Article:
The companion story "The Other Side of the Coin", about Paul Darrow's adventures on the Liberator at the same time, does not work as well.A sequel to both these stories has been written: "The Cost of the Cheeseboard" by June Bauer & Beth Friedman, but it doesn't stand up to the other two, though it certainly has its moments. 
i really like all the art in this zine, except the front cover. i admit i am prejudiced against montages in general, but i also just think it's confusing and a bit of gareth thomas's head is missing (and you can see the santa claus he'll eventually become, although he's much younger at this time). but the back cover is lovely. and there are tonnes of other really nice pictures of avon's face o_o if you like that sort of thing.....[snip] ....as for the fic itself - i enjoyed it very much. it wasn't quite as funny as i'd expected - i think possibly because it's actually a real story, rather than just 'wouldn't it be hilarious if THIS happened?? and then THIS??' it is, however, surprisingly sweet. you may have figured that out from the picture of a small child hugging avon, i think. that's the kind of book this is. avon is both slightly dangerous at all times and... deeply out of his depth and adorable at all times. i don't know that i've ever read a more vulnerable avon - it's really cute, without being totally out of character. (Read the rest of this informal review here)."
[for both zines]:"They both are fun, and oddly affecting. I liked 'Cheeseboard' better, for this is where we meet Avon, and watch him interact with a group of people
who not only know a lot about him (his world and the aired episodes parallel closely) but love him unconditionally. Avon is ported to a large B7 convention in Chicago, at which other actors from the series are also in attendance. The actors, who portrayed his companions and enemy, and 'lived' certain events, also like and accept him, and encourage him to make different choices than the series indicated he made (the intersection point is shortly after 'Gambit'). The fans, of course, accept him totally, and his minders especially work hard to make him safe.
'Coin' isn't as good, I still liked it a lot. Darrow tries to convice the Liberator crew that he really isn't Avon, really isn't a Federation plant. But he knows too much about Avon, and the Liberator, to make that an easy task. He also is too used to 'being' Avon, and only Cally (good ol' telepath that she is!) can tell the difference.They are worth the $6.00 Jean asks for them!"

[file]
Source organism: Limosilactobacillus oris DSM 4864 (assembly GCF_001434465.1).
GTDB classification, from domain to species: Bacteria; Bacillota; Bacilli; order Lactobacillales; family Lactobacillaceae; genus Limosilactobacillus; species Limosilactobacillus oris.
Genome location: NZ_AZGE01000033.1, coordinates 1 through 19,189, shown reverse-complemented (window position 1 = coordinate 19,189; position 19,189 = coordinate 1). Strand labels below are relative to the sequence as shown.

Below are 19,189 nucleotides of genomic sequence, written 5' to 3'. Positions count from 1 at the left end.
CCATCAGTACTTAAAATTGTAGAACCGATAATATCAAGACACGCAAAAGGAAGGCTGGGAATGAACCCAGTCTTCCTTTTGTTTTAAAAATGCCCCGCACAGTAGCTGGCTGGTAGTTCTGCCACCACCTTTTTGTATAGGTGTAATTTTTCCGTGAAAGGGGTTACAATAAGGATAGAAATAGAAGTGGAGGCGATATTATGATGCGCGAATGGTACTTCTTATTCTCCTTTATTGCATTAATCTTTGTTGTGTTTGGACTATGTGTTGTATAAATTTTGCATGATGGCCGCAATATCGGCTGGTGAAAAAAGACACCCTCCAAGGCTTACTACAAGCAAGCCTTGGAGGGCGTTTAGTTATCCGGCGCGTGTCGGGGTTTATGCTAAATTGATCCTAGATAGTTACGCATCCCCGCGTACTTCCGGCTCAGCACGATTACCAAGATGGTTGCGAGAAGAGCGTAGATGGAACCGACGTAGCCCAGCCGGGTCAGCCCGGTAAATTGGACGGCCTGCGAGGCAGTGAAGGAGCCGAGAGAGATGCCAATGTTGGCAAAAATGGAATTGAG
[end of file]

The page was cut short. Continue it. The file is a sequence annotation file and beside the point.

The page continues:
Why this must be read: Another 1988, and another one that's quite famous - I assume it hasn't been recced before because it's zine only, but it's a zine that I often see on eBay. The premise is that Avon and Paul Darrow are swapped while Darrow is at a B7 con. Thus, Kerr Avon has to endure... everyone being really nice to him!!! When I read the premise of this fic, I assumed it would be a hilarious string of 'Avon fails to deal with modern life' incidents, and it is, but more than that it's a chance for Avon to examine his behaviour and his established relationships from the outside and potentially make different choices. It's genuinely thought-provoking and moving. Out of his own universe, Avon gets to be both more adorable (very excited about steak and clothes and toys he could re-sell in the future), more out of his depth/vulnerable and more terrifying (dangerous killer in amongst normal people) than I've really seen elsewhere. Vv interesting and plausible characterisation. The fic is also interesting as a historical document, giving a detailed and (I assume) accurate account of what a B7 con in the late 80s was like. And the illustrations by Gail Bennett are lovely. I uploaded a few of my scans to the Fanlore article, which is linked below. 
Among the few B7 tales I wouldn't recommend (where I can still recall their titles) is TOTALLY IMAGINARY CHEESEBOARD. I feel intensely uncomfortable with "fanity" stories like these, because I know the people portrayed and I seldom agree with the author's characterization of them. Sometimes she is too kind, sometimes she is too harsh, but most of the time, she is too shallow and inaccurate--particularly when she is trying to fit in as many 'names' as she can to avoid offending anyone by omission, and she
doesn't know these people at all. I don't agree with how these people I know would react in the given situation. I don't agree that the line between fictional characters and real people should be overly blurred, because many misguided fans already have a problem with that. Many times, such a story is done to avoid the trouble of constructing a simple Mary Sue in order to shoehorn ones self into a favorite universe to meet the idol. I didn't like this kind of thing in early TREK with "Visit to a Weird Planet" and itssequel, I didn't like this kind of thing with "One Way Mirror", and I don't like it in any other story. Just my personal opinion...it makes me squirm. 
I just don't understand why it keeps showing up on favorite zine lists. IMO it was terminally cutesy wutesy. 
Sorry, Jean, but obviously our mileages vary here. I found the Avon characterizaion and the look at how our society contrasts with the Federation fascinating. The end was perhaps a little sentimental for my taste, but overall this is one of my favorites to reread often.
- Subject: Cheeseboard and Coin by Nan E. to Lysator dated Nov 22, 1993:"Some time ago, Jean was making these available free via email. I don't have the address anymore but if anyone does, perhaps they could post it."
- from Judith Proctor's Blake's 7 site
- from Communications Console #1
- Henry Jenkins, Textual Poachers, page 173.
- from Kathryn A at Katspace, accessed June4, 2013
- reference link for Aralias' review.
- Subject: Cheeseboard and Coin by Nicole V. to Lysator dated Nov 19, 1993.
- from Crack Van, posted by Aralias, December 8, 2013
- Lysator, Leah R., dated September 6, 1994.
- Lysator, Jean., dated September 2, 1994.
- Lysator, Pat Nussman, August 31, 1994.